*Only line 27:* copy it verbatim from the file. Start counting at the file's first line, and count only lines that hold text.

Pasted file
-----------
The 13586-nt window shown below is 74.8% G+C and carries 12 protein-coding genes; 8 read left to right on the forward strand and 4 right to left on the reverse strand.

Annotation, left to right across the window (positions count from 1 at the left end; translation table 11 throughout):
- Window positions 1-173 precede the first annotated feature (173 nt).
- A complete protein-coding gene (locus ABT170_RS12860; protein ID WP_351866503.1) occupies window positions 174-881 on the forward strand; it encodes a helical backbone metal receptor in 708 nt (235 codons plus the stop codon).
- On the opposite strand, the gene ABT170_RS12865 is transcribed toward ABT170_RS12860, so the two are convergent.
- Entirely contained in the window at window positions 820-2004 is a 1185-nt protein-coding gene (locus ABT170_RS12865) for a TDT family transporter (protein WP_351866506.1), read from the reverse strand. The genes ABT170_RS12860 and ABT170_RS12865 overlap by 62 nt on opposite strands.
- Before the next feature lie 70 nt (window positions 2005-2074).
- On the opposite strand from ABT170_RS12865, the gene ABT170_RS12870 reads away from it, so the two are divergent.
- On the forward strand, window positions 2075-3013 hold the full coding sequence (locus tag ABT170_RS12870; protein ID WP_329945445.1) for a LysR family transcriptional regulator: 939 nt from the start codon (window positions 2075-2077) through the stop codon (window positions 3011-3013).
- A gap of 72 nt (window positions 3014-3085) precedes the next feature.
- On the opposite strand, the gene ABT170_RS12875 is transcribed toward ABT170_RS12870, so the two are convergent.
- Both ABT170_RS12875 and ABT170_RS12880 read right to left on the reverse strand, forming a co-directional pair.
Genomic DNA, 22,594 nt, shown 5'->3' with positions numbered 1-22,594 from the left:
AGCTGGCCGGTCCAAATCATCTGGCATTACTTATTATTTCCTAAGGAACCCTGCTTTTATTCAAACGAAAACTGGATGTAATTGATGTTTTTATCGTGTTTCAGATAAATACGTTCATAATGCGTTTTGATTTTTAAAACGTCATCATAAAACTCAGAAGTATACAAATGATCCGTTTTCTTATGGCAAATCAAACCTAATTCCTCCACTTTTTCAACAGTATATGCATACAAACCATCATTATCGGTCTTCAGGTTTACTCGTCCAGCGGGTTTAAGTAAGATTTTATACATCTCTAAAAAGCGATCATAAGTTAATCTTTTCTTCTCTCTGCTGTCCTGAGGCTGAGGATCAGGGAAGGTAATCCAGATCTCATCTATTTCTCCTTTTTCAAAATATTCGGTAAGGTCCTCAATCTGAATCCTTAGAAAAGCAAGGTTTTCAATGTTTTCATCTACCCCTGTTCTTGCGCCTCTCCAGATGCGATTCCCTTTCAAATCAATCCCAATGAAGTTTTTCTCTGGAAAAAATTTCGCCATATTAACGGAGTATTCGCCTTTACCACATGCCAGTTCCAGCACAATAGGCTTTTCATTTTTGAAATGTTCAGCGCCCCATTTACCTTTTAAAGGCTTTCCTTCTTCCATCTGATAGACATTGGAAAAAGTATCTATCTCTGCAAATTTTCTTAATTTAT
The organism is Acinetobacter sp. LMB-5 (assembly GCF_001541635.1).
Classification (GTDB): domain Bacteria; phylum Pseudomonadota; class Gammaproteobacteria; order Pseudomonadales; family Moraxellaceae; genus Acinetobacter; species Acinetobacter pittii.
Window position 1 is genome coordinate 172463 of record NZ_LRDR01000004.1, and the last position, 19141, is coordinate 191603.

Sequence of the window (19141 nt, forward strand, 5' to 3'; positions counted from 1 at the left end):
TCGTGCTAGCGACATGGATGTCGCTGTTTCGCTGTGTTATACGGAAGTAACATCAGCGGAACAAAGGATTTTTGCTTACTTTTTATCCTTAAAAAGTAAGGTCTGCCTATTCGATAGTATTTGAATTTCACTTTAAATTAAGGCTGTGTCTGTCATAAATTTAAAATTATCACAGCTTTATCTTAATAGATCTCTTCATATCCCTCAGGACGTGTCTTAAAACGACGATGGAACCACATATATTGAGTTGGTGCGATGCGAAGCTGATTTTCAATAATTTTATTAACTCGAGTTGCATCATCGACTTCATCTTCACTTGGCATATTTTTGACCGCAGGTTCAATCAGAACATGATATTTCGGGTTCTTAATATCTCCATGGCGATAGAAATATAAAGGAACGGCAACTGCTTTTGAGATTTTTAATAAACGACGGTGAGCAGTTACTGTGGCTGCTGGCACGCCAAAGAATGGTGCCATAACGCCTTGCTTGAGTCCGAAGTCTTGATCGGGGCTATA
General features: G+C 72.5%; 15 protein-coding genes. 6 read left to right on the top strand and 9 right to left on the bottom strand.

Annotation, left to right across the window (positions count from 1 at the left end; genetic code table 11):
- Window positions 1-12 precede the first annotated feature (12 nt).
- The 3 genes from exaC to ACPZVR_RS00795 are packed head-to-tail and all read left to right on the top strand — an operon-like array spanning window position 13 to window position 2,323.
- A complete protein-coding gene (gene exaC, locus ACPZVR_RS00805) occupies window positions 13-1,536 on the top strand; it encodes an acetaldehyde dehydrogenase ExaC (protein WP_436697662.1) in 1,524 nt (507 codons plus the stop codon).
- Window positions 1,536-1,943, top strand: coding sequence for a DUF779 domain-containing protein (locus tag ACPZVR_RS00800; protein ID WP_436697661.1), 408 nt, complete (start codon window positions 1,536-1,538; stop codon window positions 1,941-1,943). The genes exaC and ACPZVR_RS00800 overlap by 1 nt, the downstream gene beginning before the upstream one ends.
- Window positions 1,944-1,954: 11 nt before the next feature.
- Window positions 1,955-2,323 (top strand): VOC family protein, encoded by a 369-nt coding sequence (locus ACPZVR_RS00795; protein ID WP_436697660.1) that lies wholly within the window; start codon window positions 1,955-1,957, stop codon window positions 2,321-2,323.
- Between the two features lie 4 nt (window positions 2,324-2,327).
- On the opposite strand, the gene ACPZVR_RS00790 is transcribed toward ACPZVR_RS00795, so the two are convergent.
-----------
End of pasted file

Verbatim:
- Window positions 1,955-2,323 (top strand): VOC family protein, encoded by a 369-nt coding sequence (locus ACPZVR_RS00795; protein ID WP_436697660.1) that lies wholly within the window; start codon window positions 1,955-1,957, stop codon window positions 2,321-2,323.